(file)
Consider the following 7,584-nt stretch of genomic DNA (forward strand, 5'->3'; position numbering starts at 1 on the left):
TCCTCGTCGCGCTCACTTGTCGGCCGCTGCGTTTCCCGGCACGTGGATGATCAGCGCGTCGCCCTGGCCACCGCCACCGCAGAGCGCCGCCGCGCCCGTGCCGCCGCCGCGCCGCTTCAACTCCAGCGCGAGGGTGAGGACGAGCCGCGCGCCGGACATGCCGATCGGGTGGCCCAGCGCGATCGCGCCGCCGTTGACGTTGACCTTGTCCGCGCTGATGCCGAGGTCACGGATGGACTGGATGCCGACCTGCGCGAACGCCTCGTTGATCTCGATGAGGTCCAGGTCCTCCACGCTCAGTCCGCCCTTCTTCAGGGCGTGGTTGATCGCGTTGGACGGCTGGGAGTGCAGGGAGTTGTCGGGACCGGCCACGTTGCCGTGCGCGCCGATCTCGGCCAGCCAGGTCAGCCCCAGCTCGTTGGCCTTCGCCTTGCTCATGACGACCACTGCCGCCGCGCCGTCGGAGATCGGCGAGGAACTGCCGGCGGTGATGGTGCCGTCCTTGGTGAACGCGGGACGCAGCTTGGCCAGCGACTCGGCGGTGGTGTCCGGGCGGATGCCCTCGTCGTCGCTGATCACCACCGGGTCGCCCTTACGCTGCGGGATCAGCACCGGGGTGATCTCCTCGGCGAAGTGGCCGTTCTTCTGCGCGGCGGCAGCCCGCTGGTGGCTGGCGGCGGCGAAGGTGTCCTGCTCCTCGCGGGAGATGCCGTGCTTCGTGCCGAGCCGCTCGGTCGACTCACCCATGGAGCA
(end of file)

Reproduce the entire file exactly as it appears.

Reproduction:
Consider the following 7,584-nt stretch of genomic DNA (forward strand, 5'->3'; position numbering starts at 1 on the left):
TCCTCGTCGCGCTCACTTGTCGGCCGCTGCGTTTCCCGGCACGTGGATGATCAGCGCGTCGCCCTGGCCACCGCCACCGCAGAGCGCCGCCGCGCCCGTGCCGCCGCCGCGCCGCTTCAACTCCAGCGCGAGGGTGAGGACGAGCCGCGCGCCGGACATGCCGATCGGGTGGCCCAGCGCGATCGCGCCGCCGTTGACGTTGACCTTGTCCGCGCTGATGCCGAGGTCACGGATGGACTGGATGCCGACCTGCGCGAACGCCTCGTTGATCTCGATGAGGTCCAGGTCCTCCACGCTCAGTCCGCCCTTCTTCAGGGCGTGGTTGATCGCGTTGGACGGCTGGGAGTGCAGGGAGTTGTCGGGACCGGCCACGTTGCCGTGCGCGCCGATCTCGGCCAGCCAGGTCAGCCCCAGCTCGTTGGCCTTCGCCTTGCTCATGACGACCACTGCCGCCGCGCCGTCGGAGATCGGCGAGGAACTGCCGGCGGTGATGGTGCCGTCCTTGGTGAACGCGGGACGCAGCTTGGCCAGCGACTCGGCGGTGGTGTCCGGGCGGATGCCCTCGTCGTCGCTGATCACCACCGGGTCGCCCTTACGCTGCGGGATCAGCACCGGGGTGATCTCCTCGGCGAAGTGGCCGTTCTTCTGCGCGGCGGCAGCCCGCTGGTGGCTGGCGGCGGCGAAGGTGTCCTGCTCCTCGCGGGAGATGCCGTGCTTCGTGCCGAGCCGCTCGGTCGACTCACCCATGGAGCA